3. Information gap group work: Each student receives a worksheet with a list of questions related to the brochure. All students stand up and find a partner. After asking the partner one question, they move on to a new partner for the next. If the partner can answer the question the information is recorded on the student's worksheet.
Questions and answers should be in English and focused on important information and vocabulary. ("Can you catch AIDS from a mosquito bite?" "How do you say 'symptom' in Japanese?" "How do you say 'byoki' in English?) To avoid all of the students asking the same question at the same time, more than one version of the sheet with questions in different order could be produced.
1. Pair work on 4 situations. Students have one of four worksheets. Each has a description in English of a different hypothetical situation for people who find that they are HIV+: a 14 year old boy, a pregnant mother, a mother whose ex-husban had AIDS, and a newlywed couple. The students are asked "What would you do?" after listening to their partner's description of the situation.
Each student find a partner with a different number worksheet (1 to 4) and after listening to their partner's brief summary of the situation on the worksheet, asks questions for information and discusses the question "What would you do?". Students change partners so that they get to discuss all four situations.
2. Pair work on stories from LIVE LOVE LIFE AIDS. Students have one of four worksheets. Each has a story in Japanese and English of one of the people in the photo essays on the CD-ROM. Students read the story in Japanese, brainstorm important points, read the English for vocabulary and key concepts and then discuss the story with a partner who has read a different story. Students change partners so that they learn all four stories.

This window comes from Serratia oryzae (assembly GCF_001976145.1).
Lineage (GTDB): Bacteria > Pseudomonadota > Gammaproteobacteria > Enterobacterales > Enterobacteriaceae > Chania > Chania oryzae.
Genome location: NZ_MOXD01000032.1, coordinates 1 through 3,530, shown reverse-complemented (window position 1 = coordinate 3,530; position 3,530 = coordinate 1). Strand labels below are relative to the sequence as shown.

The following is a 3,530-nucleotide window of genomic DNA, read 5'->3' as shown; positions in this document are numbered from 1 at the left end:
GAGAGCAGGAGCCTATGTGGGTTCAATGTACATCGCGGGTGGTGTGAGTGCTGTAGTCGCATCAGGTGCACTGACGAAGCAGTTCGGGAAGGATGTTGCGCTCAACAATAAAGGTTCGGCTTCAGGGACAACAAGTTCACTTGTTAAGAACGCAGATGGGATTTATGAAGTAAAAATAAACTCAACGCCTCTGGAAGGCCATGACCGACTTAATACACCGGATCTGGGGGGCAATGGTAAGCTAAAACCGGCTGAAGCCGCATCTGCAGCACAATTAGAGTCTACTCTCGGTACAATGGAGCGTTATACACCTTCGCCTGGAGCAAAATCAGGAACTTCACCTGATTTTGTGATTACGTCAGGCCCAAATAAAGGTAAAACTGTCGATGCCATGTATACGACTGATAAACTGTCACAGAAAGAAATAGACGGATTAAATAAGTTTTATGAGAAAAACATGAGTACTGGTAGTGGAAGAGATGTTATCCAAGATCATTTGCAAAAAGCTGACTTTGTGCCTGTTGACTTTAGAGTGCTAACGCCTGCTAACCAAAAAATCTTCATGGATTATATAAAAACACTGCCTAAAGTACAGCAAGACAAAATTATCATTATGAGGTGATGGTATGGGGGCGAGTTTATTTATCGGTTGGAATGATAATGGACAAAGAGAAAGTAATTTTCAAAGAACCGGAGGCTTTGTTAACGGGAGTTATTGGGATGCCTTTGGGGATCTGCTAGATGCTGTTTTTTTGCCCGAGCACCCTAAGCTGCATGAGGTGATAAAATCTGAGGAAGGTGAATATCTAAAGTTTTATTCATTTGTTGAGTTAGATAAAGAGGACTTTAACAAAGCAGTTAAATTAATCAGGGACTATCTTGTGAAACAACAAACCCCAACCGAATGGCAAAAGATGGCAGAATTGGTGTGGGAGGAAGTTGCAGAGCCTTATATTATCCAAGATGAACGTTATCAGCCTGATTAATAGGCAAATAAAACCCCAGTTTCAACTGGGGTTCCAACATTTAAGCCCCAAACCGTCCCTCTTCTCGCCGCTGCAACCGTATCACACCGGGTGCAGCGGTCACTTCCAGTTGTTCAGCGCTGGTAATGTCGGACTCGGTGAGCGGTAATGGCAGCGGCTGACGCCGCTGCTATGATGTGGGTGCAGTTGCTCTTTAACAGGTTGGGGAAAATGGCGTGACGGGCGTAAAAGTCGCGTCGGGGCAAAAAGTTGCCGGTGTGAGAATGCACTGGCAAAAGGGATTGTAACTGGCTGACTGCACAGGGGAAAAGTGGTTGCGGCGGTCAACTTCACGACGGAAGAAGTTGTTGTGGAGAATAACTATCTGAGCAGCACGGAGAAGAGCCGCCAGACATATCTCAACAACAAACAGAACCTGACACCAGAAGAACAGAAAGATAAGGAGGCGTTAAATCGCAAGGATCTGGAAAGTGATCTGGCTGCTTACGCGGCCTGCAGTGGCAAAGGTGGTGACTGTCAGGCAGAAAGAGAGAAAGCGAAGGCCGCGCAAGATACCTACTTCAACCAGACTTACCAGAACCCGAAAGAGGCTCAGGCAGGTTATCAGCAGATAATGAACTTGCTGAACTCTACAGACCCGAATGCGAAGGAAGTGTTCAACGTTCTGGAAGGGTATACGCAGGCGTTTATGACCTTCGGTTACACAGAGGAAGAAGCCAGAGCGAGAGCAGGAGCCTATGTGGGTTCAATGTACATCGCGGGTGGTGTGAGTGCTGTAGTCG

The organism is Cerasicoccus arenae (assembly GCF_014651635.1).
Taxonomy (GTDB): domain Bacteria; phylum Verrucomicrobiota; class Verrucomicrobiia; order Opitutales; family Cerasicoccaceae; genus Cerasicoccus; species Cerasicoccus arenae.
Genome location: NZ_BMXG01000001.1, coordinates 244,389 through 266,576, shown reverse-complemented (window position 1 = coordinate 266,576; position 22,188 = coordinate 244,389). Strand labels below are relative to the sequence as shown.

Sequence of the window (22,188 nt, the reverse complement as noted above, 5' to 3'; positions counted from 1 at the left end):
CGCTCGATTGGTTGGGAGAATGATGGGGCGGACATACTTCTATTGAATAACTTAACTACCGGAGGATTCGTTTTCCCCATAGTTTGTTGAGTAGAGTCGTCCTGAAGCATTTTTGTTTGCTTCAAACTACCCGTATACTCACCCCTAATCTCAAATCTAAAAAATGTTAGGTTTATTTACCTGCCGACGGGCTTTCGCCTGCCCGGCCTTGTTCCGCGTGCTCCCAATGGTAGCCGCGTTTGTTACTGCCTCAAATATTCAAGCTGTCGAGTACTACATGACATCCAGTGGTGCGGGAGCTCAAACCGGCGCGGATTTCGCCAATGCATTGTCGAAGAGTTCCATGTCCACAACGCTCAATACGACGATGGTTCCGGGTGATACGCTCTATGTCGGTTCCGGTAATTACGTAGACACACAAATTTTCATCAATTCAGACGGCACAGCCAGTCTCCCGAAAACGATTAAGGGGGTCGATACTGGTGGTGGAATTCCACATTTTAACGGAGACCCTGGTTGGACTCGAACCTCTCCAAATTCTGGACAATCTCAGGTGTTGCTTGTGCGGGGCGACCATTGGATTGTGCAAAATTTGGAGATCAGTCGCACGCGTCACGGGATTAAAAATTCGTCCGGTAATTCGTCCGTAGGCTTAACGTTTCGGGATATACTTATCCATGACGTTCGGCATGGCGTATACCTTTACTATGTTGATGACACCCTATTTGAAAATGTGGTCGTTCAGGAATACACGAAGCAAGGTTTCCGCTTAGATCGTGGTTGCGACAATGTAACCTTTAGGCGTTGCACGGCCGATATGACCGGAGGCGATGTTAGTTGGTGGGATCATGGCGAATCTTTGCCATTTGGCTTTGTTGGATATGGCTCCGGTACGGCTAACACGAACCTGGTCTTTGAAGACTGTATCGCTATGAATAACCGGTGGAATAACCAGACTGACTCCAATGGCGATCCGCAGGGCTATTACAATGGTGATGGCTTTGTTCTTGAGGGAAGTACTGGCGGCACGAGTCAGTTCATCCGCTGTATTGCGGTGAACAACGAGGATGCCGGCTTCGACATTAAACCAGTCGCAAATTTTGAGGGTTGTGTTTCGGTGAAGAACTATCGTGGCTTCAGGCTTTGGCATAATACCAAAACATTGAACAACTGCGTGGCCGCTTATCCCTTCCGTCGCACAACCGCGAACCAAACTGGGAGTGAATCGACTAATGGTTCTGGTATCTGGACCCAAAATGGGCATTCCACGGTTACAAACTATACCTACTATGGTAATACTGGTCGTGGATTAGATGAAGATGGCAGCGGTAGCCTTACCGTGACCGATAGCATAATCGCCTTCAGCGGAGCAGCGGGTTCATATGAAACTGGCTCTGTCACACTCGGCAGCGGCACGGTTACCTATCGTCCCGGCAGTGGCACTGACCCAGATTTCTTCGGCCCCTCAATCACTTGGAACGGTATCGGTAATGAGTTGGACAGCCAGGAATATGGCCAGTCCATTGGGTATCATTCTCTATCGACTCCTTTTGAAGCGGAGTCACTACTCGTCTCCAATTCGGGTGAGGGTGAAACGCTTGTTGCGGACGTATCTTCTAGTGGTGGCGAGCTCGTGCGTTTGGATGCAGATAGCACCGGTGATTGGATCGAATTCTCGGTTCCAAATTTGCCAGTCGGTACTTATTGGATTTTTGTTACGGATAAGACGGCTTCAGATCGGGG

3. Values clarification: small group discussion: Students discuss questions posed by the teacher on a worksheet in groups of three or four. The questions can be values clarification/situation questions that parallel some of those questions asked in earlier worksheets. What could you do if your brother or sister had AIDS? Your friend? Boy/girlfriend? Classmate? Doctor?
Questions could also be more action oriented. What message would you like to give to other young people with AIDS? to people who are HIV+ or have AIDS? What could you do in your school or community?
Students view one or two of the stories on the LIVE LOVE LIFE AIDS CD-ROM outside of class and report to the class in small group/pairwork discussions.
Other Projects: Explain the AIDS Quilt to students and ask them to design a square in a "paper quilt" that expresses their feelings about HIV/AIDS. The class quilt can be displayed in a public place in the school for all students to see. See "Paper Quilt: An AIDS Awareness Lesson" by Lauren Scharf, available from JAPANetwork http://www.japanet.gol.com/teachers/quilt.html)
Poster presentations, research projects, Wear a Red Ribbon Campaigns, or community education projects could also be initiated by the students.
Students receive the pre-test quiz or write an essay about what they see as the most important thing that they learned from the unit.